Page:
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STUC 2014 Dundee

University review on diversity must be implemented

Davena Rankin
Davena Rankin

The STUC slammed the new Code of Governance from university chairs as a missed opportunity making very limited change, failing to address issues on senior managers’ pay, and failing to ensure representation on the governing bodies reflects the diversity of Scotland’s population.

This failure is due to a lack of proper consultation with staff, students and trade unions. Congress also re-iterated its opposition to undergraduate tuition fees, and rejects the rest of the UK tuition fees for students.

UNISON's Davena Rankin called for the original Von Prondzynski review recommendations on the reform of University Governance are implemented in full.

"Until we have governors and senior management teams of universities that fully represent the diversity of their workforce and student body we will continue to see building projects prioritised over decent pay and equitable terms and conditions for all staff and for Black and female staff. The glass ceiling will not only continue to exist but will be reinforced and double glazed."

Davena was proud that both tuition fees and the learn now pay later graduate tax have been scrapped in Scotland and we have a system of higher education that is free.

But she warned: "At a time when staff in universities have seen their salary fall by 15% some universities are encouraging their staff to make monthly donations to boost the already overflowing university coffers. When universities are challenged on why they see the need to build up reserves they respond by saying that they are saving for a rainy day.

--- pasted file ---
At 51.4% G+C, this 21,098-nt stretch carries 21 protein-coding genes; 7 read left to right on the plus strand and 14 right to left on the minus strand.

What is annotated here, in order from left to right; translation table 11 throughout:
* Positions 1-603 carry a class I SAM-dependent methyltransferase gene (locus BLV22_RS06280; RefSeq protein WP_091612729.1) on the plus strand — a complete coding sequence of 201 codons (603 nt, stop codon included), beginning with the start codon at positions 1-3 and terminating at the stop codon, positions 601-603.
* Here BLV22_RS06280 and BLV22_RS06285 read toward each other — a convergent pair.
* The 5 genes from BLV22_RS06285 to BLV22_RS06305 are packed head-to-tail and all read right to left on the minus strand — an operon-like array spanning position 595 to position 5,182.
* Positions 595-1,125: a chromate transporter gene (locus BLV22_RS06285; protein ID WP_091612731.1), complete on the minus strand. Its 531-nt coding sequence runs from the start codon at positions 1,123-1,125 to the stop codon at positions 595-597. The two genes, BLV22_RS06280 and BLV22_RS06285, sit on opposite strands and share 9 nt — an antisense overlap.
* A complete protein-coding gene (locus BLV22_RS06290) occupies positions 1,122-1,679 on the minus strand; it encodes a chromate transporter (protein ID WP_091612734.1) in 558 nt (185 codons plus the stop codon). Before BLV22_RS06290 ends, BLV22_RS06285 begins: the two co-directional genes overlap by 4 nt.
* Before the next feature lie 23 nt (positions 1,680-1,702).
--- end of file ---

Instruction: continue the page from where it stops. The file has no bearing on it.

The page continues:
"Congress, I would argue that for my members forced to use food banks to survive that it is not only raining but we are in the middle of a monsoon session that has been going on for years."

The reason university principals and governors do not recognise this is because they are unrepresentative of the workers they seek to lead. The lack of diversity within university governors is shocking and self perpetuating as those who create the person specification for new governor vacancies are the current governors.

Professor Von Prondzynski recognised the need for diversity when he produced his recent review in university governance. "While the report was far from perfect the fact that the current Chairs of court were vocal in their opposition and went as far as producing an alternative code of governance is a ringing endorsement of the review", said Davena.

"The review suggested that courts seek to have at least 40% of female governors - a low standard in my opinion given that the majority of students and staff in universities are female. He also called on reserved seats for trade union representatives in addition to the elected staff governors - both recommendations caused a sharp intake of breath by the Chairs of Court so while it was not unexpected it was disappointing to see both recommendations dropped from the new code of governance."

Davena paid tribute to the late Sheena Grant, a UNISON activist based at Aberdeen University. She was a cleaner and for the latter part of her life she was a staff governor on her university's court.

"Sheena was able to reflect the reality of life on campus for governors who are too often isolated from the workers. Unfortunately, not every university has a Sheena as a governor on their board which is why we need to increase the diversity of governors as well as ensuring the trade unions have guaranteed seats at the board", said Davena.

Date 15 April 2014

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